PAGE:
Q: Since 2004, you have authored a highly-successful series of five Cottonwood novels. Now you have written an autobiographical account of your service as a Navy midshipman and naval officer spanning some 11 years. Why the change to non-fiction?
A: Much of the material in the Cottonwood novels was a fictionalized version of what I actually experienced growing up in a small Michigan town during World War II. The stories, that so delighted my readers, were about real people, places, and events that occurred when I was a young boy. But there’s the rub. I was a young boy. Decades later when I wrote the Cottonwood novels, because there was hardly anyone still living to corroborate my recollections, I decided to fictionalize them.
Q: Was that a good thing or bad?
A: It turned out to be a very good thing, because this circumstance provided me with a great advantage. I was able to exaggerate and expand personalities of the characters. More importantly, I could blend the personalities and characteristics of more than one person into a single, stronger and more interesting, fictional character. Of course, this required a healthy amount of imagination, which was one of my strongest attributes having spent the majority of my boyhood as an only child. And because my parents both worked in defense plants during the war, these circumstances meant that I spent a great deal of time alone on my grandparents’ farm which was isolated about ten miles from town. In short, I became my best and only friend. So I conversed with myself in my head a great deal of the time. This stimulated my imagination.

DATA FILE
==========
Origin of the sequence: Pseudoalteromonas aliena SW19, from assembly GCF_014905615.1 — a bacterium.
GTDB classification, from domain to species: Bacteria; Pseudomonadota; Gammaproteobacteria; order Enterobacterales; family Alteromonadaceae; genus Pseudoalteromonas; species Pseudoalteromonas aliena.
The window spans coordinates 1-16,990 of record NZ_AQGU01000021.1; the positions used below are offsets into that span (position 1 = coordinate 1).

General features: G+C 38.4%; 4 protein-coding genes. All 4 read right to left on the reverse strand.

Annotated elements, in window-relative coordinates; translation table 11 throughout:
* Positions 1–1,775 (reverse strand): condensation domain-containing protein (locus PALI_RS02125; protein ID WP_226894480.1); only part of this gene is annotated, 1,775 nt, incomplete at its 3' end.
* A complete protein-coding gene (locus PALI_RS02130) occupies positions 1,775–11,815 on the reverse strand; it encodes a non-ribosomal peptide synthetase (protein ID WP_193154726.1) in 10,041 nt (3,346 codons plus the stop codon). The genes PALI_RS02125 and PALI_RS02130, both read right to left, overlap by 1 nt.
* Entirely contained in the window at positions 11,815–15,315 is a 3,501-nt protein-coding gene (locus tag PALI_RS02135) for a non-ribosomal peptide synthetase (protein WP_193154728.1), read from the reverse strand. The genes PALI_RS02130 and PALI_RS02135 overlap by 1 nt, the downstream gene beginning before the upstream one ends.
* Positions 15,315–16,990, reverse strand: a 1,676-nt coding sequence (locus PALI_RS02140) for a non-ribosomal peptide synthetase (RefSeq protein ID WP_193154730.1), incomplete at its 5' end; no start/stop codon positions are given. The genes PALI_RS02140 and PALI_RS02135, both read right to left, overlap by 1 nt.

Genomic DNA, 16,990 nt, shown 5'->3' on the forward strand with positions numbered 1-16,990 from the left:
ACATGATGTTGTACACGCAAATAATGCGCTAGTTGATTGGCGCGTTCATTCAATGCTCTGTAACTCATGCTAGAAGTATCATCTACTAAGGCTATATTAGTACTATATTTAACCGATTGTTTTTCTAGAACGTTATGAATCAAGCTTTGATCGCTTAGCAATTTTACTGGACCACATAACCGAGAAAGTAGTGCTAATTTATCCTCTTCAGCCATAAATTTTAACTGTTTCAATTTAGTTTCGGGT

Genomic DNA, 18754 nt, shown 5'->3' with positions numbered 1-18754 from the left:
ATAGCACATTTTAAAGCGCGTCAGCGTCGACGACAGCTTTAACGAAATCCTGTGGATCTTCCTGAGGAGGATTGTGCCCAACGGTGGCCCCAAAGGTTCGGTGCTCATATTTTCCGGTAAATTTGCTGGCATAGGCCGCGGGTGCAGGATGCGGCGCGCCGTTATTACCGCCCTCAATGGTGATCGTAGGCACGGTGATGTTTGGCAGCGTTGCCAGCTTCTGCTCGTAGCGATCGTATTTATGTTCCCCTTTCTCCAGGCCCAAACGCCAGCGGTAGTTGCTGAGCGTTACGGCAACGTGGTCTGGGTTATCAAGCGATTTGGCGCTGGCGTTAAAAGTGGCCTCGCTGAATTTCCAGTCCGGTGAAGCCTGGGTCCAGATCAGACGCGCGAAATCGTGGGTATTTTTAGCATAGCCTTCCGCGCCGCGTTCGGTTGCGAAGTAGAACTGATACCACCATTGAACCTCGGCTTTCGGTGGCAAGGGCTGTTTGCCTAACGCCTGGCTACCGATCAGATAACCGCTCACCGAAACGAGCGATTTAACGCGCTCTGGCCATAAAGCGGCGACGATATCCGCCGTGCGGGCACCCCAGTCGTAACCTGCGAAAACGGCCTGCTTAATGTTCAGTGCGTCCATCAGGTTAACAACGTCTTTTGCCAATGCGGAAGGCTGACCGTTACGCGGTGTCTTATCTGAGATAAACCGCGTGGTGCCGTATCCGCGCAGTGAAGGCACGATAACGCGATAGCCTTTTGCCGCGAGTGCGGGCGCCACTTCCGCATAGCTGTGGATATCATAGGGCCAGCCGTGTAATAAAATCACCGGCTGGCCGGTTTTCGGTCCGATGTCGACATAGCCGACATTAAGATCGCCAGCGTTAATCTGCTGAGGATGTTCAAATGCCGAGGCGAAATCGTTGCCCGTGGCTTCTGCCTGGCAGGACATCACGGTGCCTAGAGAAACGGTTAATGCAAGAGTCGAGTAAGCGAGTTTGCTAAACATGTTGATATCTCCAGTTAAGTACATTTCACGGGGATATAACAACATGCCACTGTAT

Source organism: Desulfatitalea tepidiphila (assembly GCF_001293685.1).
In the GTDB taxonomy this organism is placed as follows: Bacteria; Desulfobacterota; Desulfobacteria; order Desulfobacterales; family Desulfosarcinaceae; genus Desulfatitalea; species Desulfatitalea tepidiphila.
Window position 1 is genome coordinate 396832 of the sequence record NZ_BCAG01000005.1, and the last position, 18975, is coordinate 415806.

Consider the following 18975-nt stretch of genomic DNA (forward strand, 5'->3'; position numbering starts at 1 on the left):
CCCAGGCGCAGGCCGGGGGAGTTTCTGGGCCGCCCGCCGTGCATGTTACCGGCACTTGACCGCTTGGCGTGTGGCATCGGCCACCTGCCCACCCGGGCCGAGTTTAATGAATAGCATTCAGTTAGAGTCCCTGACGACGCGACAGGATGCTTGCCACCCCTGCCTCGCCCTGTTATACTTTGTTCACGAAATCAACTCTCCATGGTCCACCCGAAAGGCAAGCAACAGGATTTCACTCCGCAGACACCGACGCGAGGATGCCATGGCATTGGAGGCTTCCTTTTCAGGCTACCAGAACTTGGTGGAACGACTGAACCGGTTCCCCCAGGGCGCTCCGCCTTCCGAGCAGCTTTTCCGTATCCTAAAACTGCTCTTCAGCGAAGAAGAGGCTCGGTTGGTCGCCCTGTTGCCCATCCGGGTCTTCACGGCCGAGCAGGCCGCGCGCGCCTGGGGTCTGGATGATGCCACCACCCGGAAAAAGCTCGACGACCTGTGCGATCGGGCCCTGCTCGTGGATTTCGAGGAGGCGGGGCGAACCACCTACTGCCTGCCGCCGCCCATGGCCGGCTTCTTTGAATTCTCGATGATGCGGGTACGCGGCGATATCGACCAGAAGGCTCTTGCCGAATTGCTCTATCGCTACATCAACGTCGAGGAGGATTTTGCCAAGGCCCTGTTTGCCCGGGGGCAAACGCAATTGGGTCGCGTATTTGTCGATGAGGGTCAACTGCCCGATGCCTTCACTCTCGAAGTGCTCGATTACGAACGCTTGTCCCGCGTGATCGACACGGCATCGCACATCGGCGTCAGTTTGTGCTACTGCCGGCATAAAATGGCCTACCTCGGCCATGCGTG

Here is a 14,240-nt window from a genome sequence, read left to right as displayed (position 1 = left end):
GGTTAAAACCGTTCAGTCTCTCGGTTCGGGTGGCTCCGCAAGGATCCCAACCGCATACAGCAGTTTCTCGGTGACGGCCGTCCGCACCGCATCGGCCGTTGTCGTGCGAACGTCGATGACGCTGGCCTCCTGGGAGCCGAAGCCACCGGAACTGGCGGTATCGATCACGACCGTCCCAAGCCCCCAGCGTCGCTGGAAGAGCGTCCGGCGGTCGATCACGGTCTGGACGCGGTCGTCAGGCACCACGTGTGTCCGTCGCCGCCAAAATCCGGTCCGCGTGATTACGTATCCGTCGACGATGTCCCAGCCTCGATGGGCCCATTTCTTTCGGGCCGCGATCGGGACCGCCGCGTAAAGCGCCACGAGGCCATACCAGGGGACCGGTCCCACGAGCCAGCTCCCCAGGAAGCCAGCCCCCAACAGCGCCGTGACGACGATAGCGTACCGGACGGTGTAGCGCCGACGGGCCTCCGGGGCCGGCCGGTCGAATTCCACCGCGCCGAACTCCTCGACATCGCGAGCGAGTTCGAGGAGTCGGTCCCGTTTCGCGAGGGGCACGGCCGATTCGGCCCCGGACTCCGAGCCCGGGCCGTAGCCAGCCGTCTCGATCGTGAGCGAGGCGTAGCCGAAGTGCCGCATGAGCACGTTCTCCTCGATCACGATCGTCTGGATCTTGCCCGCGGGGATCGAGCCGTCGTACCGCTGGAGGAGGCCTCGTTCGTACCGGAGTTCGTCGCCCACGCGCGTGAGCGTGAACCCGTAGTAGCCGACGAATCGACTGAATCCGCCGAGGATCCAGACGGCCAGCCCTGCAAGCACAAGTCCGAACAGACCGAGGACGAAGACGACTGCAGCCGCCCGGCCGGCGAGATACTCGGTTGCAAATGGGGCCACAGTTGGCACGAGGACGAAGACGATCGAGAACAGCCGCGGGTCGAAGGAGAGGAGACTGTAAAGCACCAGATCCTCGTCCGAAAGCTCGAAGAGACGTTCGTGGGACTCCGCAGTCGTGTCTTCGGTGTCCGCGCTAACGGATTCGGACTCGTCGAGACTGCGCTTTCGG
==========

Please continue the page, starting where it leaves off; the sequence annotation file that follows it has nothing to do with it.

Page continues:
Q: Was shifting to non-fiction a difficult transition for you?
A. Not at all. All my life, I’ve been considered a good story teller. Successfully writing five, 400-page award-winning novels convinced me I was right. Moreover, the advantage of telling my Sea Stories was that didn’t have to rely on anyone to corroborate the details. I could rely solely on my memory.
Q: Which did you find easier to write – fiction or non-fiction?
A: Non-fiction was much easier for me. In fact, I wrote the Sea Stories in record time, as compared to the Cottonwood novels. I didn’t need to invest time and energy creating the stories and antics of fictional characters. I simply recounted what I had observed and remembered as a young man. Moreover, when I was in the Navy, I was very fortunate to have experienced a great number of truly amazing real life adventures and met some most remarkable people as well. In short, I was very well prepared to write the 60 vignettes comprising Sea Stories. And I am very happy these have been recorded in written form for everyone to enjoy.
Q: You were over 60 years old when you began writing your first Cottonwood novel. Why did you wait so long?